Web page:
Inside Spencer: The KSRL Blog

Education: The Mightiest Weapon

March 22nd, 2017

Spencer’s current exhibit Education: The Mightiest Weapon is free and open to the public in the Spencer Exhibit Space through May 18, 2017, during the library’s regular business hours.

Field Archivist and Curator Deborah Dandridge with
her student assistant Arielle Swopes. Click image to enlarge.

“While white folks have been wrangling as to whether colored children should be admitted into the public schools,” reported the Evening Dispatch newspaper in 1859, “Mrs. Burnham, a colored woman, has been teaching a school for Negro children on the corner of Potawatomie and Third streets,” in Leavenworth, Kansas. Like Mrs. Burnham, African American settlers in Kansas found a variety of ways to pursue their cultural tradition of placing a high value on formal education, despite laws and practices that denied them equal access to all public schools.

Education: The Mightiest Weapon highlights the public school experiences of African Americans governed by the 1879 Kansas law allowing public school boards in cities of 10,000 or more to decide whether to establish racially segregated grade schools. Except for special legislation passed in 1905 for Kansas City, Kansas, Kansas law prohibited racially segregated public high schools. It features schools in Kansas’ urban and rural areas, African American state supported schools, and the 1951 U.S. District Court case in the landmark 1954 Brown v. Topeka Board of Education U.S. Supreme Court decision.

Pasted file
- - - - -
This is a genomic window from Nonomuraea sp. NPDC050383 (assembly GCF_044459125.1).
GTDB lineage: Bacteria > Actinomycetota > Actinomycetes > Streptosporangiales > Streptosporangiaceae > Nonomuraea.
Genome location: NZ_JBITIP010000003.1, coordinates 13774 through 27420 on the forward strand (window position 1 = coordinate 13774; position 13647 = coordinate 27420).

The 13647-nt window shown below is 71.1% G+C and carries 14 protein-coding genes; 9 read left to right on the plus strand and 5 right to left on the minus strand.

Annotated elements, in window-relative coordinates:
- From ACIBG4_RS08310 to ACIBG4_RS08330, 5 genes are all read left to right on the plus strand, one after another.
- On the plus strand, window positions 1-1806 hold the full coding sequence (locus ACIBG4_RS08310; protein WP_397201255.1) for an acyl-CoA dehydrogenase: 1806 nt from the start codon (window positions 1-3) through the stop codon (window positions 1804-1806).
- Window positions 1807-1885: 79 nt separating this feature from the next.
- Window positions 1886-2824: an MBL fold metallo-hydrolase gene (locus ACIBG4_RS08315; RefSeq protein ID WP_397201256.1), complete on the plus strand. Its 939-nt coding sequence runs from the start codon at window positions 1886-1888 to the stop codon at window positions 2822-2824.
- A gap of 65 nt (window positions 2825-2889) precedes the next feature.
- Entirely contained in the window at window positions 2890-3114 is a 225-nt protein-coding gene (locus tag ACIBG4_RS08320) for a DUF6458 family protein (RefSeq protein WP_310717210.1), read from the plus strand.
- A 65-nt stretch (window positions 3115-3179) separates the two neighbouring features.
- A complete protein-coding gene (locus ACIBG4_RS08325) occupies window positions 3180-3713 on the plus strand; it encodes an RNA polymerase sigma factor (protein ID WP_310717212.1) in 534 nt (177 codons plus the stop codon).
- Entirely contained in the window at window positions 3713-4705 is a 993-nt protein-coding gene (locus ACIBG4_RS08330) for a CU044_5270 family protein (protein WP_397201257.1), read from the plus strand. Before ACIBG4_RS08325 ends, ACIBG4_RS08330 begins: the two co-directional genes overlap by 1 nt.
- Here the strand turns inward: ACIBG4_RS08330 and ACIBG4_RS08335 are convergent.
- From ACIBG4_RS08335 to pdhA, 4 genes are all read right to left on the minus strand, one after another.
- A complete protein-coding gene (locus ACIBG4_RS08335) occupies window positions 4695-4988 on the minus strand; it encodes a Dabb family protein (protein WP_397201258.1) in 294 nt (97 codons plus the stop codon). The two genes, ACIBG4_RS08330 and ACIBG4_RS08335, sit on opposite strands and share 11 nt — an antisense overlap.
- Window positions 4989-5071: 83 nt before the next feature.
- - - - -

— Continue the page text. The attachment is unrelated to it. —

Setting up the Education exhibit

Setting up for the exhibit. Click image to enlarge.

Photograph of Zachary Lassiter and Arielle Swopes

Zachary Lassiter, a Public Services student at Spencer Library
majoring in history, with Arielle Swopes. Click image to enlarge.

Statement from student assistant Arielle Swopes

In 2014 I started at KU as a Behavioral Neuroscience major, and began working as a student assistant in Kenneth Spencer Research Library. Working on the current exhibit, Education: The Mightiest Weapon, has given me even greater insight about how enduring and adaptable African Americans have been. For this exhibit I’ve had access to hundreds of pictures and been able to read letters, petitions, newspapers, and posters that all show the daily life and struggles of African Americans from the 1890s to the 1970s. From all of these materials it is easy to see the determination that these people had to always find a way to persevere.

Photograph of the Sumner High School Second Orchestra, 1918

Sumner High School Second Orchestra,
Kansas City, Kansas, 1918. Sumner High School Collection.
Call Number: RH MS-P 1137. Click image to enlarge.

Photograph of the first page of a letter to the Lawrence School Board, 1942 Photograph of the second page of a letter to the Lawrence School Board, 1942

A letter from the city’s African American community to the
Lawrence, Kansas, School Board opposing the Board’s
suggested plan to place all African American elementary students
in Lincoln School in North Lawrence, November 12, 1942.
USD 497 (Lawrence School District) Collection.